Recent developments in social psychology have brought to light important questions concerning the nature of implicit cognitions about race and the implications for selfcontrol. If people are unaware of their own prejudices, how can they keep them in check? This chapter distinguishes the unconscious influence of people's attitudes and beliefs from attitudes and beliefs that are themselves hidden from consciousness. It reviews research that provides little evidence of unconscious racial attitudes, but much stronger evidence that racial attitudes influence people's judgments and behavior in numerous unconscious ways. It also discusses the unique challenges to self-control that unconscious influences present and then concludes by highlighting strategies for preventing prejudice by limiting the unconscious influence of people's attitudes about race.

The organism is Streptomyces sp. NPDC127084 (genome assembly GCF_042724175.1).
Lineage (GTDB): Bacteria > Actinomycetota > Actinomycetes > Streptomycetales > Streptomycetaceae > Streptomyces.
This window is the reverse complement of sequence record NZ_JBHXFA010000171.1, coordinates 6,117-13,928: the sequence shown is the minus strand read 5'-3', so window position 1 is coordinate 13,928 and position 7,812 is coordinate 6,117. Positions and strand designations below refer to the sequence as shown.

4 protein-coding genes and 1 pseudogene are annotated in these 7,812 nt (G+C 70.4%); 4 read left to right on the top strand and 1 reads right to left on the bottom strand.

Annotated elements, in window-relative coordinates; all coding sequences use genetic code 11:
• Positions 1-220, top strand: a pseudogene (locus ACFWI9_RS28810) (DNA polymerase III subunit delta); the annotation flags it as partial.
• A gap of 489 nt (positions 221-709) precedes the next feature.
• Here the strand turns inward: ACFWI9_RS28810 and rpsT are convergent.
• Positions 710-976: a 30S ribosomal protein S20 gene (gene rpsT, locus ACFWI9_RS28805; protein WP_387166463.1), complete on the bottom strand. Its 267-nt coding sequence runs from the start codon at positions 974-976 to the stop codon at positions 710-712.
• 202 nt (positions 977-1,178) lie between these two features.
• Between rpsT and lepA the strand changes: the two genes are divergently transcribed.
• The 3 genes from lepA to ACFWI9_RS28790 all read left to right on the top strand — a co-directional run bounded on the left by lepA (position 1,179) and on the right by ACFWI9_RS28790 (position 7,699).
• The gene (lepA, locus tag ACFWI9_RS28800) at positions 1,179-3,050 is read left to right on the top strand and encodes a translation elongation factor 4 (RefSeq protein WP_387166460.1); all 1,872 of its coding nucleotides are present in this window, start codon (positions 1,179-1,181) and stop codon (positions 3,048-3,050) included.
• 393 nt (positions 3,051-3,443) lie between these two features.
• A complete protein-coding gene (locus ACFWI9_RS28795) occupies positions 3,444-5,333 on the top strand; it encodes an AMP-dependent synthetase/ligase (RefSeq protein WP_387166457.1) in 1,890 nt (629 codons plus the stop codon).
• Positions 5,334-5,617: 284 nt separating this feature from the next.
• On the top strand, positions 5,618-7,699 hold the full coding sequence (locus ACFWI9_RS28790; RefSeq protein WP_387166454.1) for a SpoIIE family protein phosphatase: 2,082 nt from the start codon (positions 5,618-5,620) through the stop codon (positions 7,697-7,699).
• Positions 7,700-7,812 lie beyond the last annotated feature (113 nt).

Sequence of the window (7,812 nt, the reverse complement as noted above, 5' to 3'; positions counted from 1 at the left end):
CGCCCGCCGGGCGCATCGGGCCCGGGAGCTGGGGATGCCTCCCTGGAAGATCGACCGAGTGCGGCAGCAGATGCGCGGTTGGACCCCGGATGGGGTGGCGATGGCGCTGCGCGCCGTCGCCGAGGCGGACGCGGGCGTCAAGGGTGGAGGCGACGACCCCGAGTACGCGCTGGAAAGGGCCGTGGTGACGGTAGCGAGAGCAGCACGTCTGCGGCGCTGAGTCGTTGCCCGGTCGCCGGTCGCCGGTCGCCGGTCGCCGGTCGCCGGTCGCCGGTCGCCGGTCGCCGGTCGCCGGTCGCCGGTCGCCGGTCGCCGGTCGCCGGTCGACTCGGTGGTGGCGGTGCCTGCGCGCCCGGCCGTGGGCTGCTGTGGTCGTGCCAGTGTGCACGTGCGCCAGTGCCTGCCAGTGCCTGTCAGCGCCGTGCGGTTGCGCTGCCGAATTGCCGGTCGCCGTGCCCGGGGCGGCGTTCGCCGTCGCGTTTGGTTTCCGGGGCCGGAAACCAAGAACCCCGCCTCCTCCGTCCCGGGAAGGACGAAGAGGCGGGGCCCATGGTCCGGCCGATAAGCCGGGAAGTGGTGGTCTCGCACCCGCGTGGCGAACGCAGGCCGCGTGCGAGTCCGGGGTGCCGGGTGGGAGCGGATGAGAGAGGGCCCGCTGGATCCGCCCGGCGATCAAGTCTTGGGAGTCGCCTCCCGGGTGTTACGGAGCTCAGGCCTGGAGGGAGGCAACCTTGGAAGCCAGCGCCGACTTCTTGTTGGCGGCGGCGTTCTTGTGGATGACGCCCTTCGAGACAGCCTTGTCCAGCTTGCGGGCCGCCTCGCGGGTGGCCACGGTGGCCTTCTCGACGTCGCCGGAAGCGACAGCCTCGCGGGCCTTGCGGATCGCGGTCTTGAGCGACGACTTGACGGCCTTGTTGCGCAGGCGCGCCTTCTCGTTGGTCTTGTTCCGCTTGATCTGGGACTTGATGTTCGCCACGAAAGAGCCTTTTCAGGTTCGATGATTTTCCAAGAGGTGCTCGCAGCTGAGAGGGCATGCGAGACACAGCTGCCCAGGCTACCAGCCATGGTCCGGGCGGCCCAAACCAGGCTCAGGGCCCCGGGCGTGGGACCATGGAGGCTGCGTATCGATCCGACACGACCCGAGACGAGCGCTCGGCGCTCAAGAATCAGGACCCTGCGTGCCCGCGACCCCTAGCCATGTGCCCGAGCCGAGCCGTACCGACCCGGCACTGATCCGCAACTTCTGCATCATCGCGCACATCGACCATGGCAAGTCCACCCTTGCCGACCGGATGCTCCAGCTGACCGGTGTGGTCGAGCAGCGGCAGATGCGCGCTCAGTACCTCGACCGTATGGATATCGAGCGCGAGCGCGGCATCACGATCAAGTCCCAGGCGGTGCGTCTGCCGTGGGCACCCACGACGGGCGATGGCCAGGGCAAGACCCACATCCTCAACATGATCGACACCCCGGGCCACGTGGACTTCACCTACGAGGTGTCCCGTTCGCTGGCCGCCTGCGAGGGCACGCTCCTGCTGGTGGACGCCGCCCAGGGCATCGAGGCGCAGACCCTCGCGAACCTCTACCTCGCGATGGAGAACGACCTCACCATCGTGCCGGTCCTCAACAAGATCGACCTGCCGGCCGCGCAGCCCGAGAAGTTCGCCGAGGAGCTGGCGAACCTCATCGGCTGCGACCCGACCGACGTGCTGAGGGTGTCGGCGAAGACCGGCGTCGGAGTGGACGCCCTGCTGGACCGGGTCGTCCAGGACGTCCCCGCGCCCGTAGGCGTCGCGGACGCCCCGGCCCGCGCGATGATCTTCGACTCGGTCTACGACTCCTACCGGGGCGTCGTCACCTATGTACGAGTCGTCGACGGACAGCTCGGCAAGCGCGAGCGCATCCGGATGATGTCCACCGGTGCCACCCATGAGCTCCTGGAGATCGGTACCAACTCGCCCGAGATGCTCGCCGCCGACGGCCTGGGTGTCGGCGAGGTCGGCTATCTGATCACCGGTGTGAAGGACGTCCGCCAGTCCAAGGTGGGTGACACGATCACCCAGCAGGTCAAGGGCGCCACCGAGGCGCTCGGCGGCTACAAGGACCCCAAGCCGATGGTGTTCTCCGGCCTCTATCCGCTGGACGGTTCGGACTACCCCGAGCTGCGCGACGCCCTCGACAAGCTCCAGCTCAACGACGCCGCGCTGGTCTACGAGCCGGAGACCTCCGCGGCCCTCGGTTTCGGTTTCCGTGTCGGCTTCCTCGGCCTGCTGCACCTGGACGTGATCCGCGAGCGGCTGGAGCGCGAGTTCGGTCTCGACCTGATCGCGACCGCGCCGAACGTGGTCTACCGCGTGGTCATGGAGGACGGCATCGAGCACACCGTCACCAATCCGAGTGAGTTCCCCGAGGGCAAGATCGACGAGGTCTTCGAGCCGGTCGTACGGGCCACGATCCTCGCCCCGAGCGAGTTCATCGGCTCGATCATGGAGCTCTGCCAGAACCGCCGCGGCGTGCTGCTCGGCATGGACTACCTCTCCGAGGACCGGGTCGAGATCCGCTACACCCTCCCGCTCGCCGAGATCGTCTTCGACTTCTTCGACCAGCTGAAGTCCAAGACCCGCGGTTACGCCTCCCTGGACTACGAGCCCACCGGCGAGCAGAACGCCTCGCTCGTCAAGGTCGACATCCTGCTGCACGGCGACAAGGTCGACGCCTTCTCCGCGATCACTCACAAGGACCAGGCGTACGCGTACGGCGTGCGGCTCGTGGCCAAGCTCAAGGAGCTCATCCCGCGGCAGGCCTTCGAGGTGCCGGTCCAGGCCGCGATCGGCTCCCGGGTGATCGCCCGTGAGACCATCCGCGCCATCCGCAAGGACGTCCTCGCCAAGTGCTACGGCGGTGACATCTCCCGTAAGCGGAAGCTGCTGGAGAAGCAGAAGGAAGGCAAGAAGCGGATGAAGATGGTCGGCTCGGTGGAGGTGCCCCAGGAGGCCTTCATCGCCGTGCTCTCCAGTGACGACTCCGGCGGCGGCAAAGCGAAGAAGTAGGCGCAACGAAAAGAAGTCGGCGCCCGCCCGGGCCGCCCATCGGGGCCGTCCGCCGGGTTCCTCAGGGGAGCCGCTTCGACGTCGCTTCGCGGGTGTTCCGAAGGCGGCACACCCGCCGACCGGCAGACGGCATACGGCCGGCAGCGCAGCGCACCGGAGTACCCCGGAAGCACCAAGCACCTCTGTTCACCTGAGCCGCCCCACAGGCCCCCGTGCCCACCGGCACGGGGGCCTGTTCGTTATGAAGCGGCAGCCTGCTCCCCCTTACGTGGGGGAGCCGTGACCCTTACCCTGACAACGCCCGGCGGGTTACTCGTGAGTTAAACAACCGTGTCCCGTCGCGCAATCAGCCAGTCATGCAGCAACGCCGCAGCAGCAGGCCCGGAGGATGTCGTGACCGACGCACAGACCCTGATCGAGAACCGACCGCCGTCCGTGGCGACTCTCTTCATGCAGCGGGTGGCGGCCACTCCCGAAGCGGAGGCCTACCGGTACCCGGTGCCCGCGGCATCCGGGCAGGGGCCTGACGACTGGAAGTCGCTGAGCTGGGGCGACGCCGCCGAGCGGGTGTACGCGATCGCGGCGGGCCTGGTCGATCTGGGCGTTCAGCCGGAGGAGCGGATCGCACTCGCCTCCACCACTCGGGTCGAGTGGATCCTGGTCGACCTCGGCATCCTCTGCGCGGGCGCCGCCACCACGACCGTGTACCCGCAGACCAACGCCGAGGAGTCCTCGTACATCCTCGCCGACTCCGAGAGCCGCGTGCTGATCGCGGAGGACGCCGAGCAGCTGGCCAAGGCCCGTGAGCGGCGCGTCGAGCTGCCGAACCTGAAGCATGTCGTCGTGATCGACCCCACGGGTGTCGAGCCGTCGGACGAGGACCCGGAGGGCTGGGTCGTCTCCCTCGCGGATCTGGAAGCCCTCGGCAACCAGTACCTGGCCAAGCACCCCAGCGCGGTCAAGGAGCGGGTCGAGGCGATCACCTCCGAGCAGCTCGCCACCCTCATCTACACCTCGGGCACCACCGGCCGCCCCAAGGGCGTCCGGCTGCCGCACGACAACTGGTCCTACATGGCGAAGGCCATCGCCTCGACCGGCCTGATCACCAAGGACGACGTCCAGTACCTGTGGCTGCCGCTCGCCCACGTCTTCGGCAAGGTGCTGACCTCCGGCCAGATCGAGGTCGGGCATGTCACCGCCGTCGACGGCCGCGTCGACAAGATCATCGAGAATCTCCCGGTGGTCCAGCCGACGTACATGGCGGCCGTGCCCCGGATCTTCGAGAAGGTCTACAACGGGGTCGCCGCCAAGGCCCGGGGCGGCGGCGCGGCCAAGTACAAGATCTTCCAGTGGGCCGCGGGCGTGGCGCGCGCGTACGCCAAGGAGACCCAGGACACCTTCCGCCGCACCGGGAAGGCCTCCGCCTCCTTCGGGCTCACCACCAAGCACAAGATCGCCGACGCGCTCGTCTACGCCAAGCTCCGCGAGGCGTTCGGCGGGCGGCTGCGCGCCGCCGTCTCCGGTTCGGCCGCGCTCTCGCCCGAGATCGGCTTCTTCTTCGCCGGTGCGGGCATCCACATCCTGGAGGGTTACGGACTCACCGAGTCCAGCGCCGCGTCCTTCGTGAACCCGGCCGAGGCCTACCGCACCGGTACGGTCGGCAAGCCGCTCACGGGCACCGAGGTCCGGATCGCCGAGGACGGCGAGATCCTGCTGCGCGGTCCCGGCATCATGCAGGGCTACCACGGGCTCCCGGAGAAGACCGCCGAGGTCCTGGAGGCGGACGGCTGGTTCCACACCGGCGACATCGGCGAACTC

|Original language||English (US)|
|Title of host publication||Self Control in Society, Mind, and Brain|
|Publisher||Oxford University Press|
|State||Published - May 1 2010|
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